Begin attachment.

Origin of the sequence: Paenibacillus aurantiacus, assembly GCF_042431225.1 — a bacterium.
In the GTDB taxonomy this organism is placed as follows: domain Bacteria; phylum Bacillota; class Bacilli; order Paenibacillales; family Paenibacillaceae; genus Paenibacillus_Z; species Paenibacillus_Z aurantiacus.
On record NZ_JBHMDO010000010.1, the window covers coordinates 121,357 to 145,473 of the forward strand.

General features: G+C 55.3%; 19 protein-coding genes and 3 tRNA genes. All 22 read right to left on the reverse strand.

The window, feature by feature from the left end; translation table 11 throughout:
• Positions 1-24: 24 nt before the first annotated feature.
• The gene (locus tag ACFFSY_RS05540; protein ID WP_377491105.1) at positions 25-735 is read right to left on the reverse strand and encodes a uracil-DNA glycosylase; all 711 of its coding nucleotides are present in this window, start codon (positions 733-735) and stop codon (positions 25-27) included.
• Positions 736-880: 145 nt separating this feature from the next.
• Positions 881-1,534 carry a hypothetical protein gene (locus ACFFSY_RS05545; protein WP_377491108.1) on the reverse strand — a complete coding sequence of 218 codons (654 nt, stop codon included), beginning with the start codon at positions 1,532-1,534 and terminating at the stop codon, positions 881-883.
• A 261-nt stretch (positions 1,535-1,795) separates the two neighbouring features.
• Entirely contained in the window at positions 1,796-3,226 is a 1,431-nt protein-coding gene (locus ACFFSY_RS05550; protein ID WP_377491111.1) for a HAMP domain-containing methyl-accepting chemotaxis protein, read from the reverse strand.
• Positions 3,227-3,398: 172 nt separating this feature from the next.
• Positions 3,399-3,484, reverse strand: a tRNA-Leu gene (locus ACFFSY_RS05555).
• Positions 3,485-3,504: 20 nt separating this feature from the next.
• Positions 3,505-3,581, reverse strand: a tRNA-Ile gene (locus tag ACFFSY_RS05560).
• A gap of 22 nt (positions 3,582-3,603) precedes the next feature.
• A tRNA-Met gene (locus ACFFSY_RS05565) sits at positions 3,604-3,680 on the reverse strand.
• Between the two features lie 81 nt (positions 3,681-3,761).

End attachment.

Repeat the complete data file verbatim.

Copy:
Origin of the sequence: Paenibacillus aurantiacus, assembly GCF_042431225.1 — a bacterium.
In the GTDB taxonomy this organism is placed as follows: domain Bacteria; phylum Bacillota; class Bacilli; order Paenibacillales; family Paenibacillaceae; genus Paenibacillus_Z; species Paenibacillus_Z aurantiacus.
On record NZ_JBHMDO010000010.1, the window covers coordinates 121,357 to 145,473 of the forward strand.

General features: G+C 55.3%; 19 protein-coding genes and 3 tRNA genes. All 22 read right to left on the reverse strand.

The window, feature by feature from the left end; translation table 11 throughout:
• Positions 1-24: 24 nt before the first annotated feature.
• The gene (locus tag ACFFSY_RS05540; protein ID WP_377491105.1) at positions 25-735 is read right to left on the reverse strand and encodes a uracil-DNA glycosylase; all 711 of its coding nucleotides are present in this window, start codon (positions 733-735) and stop codon (positions 25-27) included.
• Positions 736-880: 145 nt separating this feature from the next.
• Positions 881-1,534 carry a hypothetical protein gene (locus ACFFSY_RS05545; protein WP_377491108.1) on the reverse strand — a complete coding sequence of 218 codons (654 nt, stop codon included), beginning with the start codon at positions 1,532-1,534 and terminating at the stop codon, positions 881-883.
• A 261-nt stretch (positions 1,535-1,795) separates the two neighbouring features.
• Entirely contained in the window at positions 1,796-3,226 is a 1,431-nt protein-coding gene (locus ACFFSY_RS05550; protein ID WP_377491111.1) for a HAMP domain-containing methyl-accepting chemotaxis protein, read from the reverse strand.
• Positions 3,227-3,398: 172 nt separating this feature from the next.
• Positions 3,399-3,484, reverse strand: a tRNA-Leu gene (locus ACFFSY_RS05555).
• Positions 3,485-3,504: 20 nt separating this feature from the next.
• Positions 3,505-3,581, reverse strand: a tRNA-Ile gene (locus tag ACFFSY_RS05560).
• A gap of 22 nt (positions 3,582-3,603) precedes the next feature.
• A tRNA-Met gene (locus ACFFSY_RS05565) sits at positions 3,604-3,680 on the reverse strand.
• Between the two features lie 81 nt (positions 3,681-3,761).